A control bit such as a frame bit is normally added to the bits read out from the elastic memory 1, thereby constituting a frame. Generally, stuffing is only performed for a specific bit within a frame. A determination whether stuffing is to be performed in a frame is made at a specific time point (to be referred to as a stuff judgment time point hereinafter), e.g., at the start of the frame. When terminals D and T of a D flip-flop 5 in FIG. 1 respectively receive an output 15 from the terminal Q of the D flip-flop 4 and a signal 14 which rises at the start of each frame, a terminal Q of the D flip-flop 5 outputs a signal 16 which represents a determination made at the start of each frame, i.e., whether stuffing is to be performed or not. When it is set at "1", stuffing is performed, and when at "0", stuffing is not performed.

When stuff control is performed on the basis of a phase difference between the write and read timings of only one given bit in the conventional manner described above, the following problem is posed.

If fL =fH, a phase difference between the write and read timings for the first bit is equal to that between the write and read pulses for each of the other bits. In practice, however, since fL <fH, the phase difference between the write and read timings becomes smaller as writing and reading are preformed from the first to eighth bits. When writing and reading are performed with respect to the first bit again, the phase difference becomes even smaller. Therefore, it is preferable to detect a phase difference is with respect to all the bits, and not limiting the detection to only one bit. In spite of the above fact, the stuff synchronization circuit having the arrangement shown in FIG. 1 is widely used. The reason for this is that it is difficult to obtain phase difference information, which varies over time, by detecting the phase difference between the write and read timings with respect to all of the bits.

In a stuff synchronization circuit of the type shown in FIG. 1, the intraframe number of the bit of the elastic memory 1 being written and read out at the stuff judgment time point, i.e., at the start of a frame, is not constant. In addition, the intraframe number of each bit varies in each frame. For example, when reading is performed with respect to the fifth bit of the memory at the stuff judgment time point the first bit in the frame, the phase comparison time point is positioned at a time point five bits before the stuff judgment time point. Accordingly, the stuff judgment is performed on the basis of the phase difference between the write and read timings for the first bit at the phase comparison time point. As a result, even if the phase difference between the write and read timings for the fifth bit is small enough to perform stuffing at the stuff judgment time point, stuffing may not be performed if the phase difference between the write and read timings is not so small at the phase comparison time point.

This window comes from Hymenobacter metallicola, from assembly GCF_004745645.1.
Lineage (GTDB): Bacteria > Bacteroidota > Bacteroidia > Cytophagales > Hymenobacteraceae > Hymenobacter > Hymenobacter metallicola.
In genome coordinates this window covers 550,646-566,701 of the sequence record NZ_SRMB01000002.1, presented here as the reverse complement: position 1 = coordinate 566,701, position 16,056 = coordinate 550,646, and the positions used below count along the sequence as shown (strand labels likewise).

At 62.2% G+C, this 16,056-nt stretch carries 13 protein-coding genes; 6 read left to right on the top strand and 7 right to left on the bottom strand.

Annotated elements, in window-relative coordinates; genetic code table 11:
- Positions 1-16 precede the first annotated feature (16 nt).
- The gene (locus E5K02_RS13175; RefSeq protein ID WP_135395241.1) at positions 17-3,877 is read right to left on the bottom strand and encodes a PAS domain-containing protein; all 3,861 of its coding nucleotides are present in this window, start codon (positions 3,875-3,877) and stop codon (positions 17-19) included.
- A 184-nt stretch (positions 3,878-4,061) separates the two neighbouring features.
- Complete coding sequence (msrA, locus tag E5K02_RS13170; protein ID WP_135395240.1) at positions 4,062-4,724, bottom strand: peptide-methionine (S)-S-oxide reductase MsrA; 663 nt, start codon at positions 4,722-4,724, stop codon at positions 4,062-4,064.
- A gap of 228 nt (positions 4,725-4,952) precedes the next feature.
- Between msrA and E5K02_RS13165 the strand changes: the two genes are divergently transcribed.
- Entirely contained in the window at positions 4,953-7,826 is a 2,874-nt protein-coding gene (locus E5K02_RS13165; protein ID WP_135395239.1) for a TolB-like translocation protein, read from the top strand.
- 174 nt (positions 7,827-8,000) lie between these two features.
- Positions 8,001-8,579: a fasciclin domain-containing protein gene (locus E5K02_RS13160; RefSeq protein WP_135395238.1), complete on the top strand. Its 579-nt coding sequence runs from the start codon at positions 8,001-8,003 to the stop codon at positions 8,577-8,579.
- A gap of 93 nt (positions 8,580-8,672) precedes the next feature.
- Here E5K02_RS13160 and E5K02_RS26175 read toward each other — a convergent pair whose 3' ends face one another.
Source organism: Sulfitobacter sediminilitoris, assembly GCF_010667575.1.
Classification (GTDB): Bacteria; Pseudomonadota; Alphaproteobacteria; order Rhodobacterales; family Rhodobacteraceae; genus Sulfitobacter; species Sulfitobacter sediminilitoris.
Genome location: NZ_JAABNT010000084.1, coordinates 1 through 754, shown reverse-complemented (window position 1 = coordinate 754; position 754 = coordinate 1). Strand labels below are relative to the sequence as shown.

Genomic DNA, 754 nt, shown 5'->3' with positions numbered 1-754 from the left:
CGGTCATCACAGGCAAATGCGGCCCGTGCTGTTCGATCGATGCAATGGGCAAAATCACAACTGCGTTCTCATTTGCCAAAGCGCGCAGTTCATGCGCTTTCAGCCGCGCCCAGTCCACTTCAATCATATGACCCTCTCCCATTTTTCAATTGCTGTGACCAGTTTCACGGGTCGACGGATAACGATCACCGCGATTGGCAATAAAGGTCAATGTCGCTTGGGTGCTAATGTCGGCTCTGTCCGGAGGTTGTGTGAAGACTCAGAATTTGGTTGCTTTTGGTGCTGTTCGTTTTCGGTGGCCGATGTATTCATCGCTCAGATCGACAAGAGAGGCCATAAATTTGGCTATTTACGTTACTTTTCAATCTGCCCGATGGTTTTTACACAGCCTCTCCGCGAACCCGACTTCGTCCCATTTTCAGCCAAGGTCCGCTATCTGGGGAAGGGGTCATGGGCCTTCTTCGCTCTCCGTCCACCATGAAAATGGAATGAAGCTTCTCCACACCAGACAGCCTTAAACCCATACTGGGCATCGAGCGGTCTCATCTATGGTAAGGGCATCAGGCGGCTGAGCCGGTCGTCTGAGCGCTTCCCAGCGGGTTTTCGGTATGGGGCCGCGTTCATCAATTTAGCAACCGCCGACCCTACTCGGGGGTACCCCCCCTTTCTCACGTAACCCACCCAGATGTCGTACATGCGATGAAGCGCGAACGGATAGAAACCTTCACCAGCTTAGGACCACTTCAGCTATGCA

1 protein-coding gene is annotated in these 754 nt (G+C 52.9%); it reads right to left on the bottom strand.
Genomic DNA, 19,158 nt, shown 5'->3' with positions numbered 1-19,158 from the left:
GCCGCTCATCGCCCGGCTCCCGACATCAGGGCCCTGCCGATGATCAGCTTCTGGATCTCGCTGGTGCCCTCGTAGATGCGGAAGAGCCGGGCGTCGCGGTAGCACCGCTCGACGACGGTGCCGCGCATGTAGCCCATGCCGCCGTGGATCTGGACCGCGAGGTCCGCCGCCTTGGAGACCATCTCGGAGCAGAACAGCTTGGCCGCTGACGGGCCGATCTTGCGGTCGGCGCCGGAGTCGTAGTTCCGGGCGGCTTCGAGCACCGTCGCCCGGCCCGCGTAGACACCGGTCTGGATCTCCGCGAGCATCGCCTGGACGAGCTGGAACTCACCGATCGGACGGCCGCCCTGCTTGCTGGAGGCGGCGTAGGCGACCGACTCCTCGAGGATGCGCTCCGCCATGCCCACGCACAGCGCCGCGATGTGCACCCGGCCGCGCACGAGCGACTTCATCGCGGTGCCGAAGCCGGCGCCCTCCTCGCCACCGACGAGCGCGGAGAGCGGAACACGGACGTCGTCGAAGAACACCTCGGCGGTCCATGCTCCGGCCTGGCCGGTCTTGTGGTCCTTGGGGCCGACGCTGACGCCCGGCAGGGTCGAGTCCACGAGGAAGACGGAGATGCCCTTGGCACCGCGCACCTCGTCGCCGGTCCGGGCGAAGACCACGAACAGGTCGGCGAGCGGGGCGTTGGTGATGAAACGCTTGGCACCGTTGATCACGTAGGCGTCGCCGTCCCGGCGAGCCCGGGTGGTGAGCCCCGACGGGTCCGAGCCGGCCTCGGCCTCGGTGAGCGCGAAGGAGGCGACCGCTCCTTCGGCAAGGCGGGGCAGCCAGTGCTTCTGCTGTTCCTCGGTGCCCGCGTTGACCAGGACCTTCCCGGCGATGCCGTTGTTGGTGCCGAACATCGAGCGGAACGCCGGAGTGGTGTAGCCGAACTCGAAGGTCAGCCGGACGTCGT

If a time interval between the stuff judgment time point and the phase comparison time point in each frame is constant, no problem is posed because it only means that the stuff judgment time point is equivalently shifted. In practice, however, the time interval between the stuff judgment time point and the phase comparison time point varies from frame to frame, so stuffing may or may not be performed in a frame in which stuffing should be performed. As a result, a very low frequency jitter is caused, as described in detail in U.S. Pat. No. 4,397,017. Since this very low frequency jitter is not easily removed, the performance of a system to which this pulse stuff synchronization system is applied is degraded.

According to a conventional method disclosed, e.g., in the above publication as a countermeasure against the jitter, the number of bits of the elastic memory 1 is carefully selected so as to minimize the amplitude of the very low frequency jitter. However, the method can only minimize the amplitude of the very low frequency jitter; it cannot prevent the very low frequency jitter.

SUMMARY OF THE INVENTION

It is an object of the present invention to solve the above problem in the conventional stuff synchronization circuit and provide a stuff synchronization circuit in which the time interval between the stuff judgment time point and the phase comparison time point can be kept constant.

A stuff synchronization circuit according to the present invention comprises a memory in which writing and reading are performed at different timings, phase comparison means for detecting a phase difference between a write timing for a specific bit included in data input to the memory and a read timing for the specific bit, stuff judgment means for judging an insertion timing of stuff pulses on the basis of the detected phase difference, and control means for keeping a time interval between a time at which the phase difference is detected by the phase comparison means and a time at which the insertion timing of stuff pulses is judged by the stuff judgment means constant.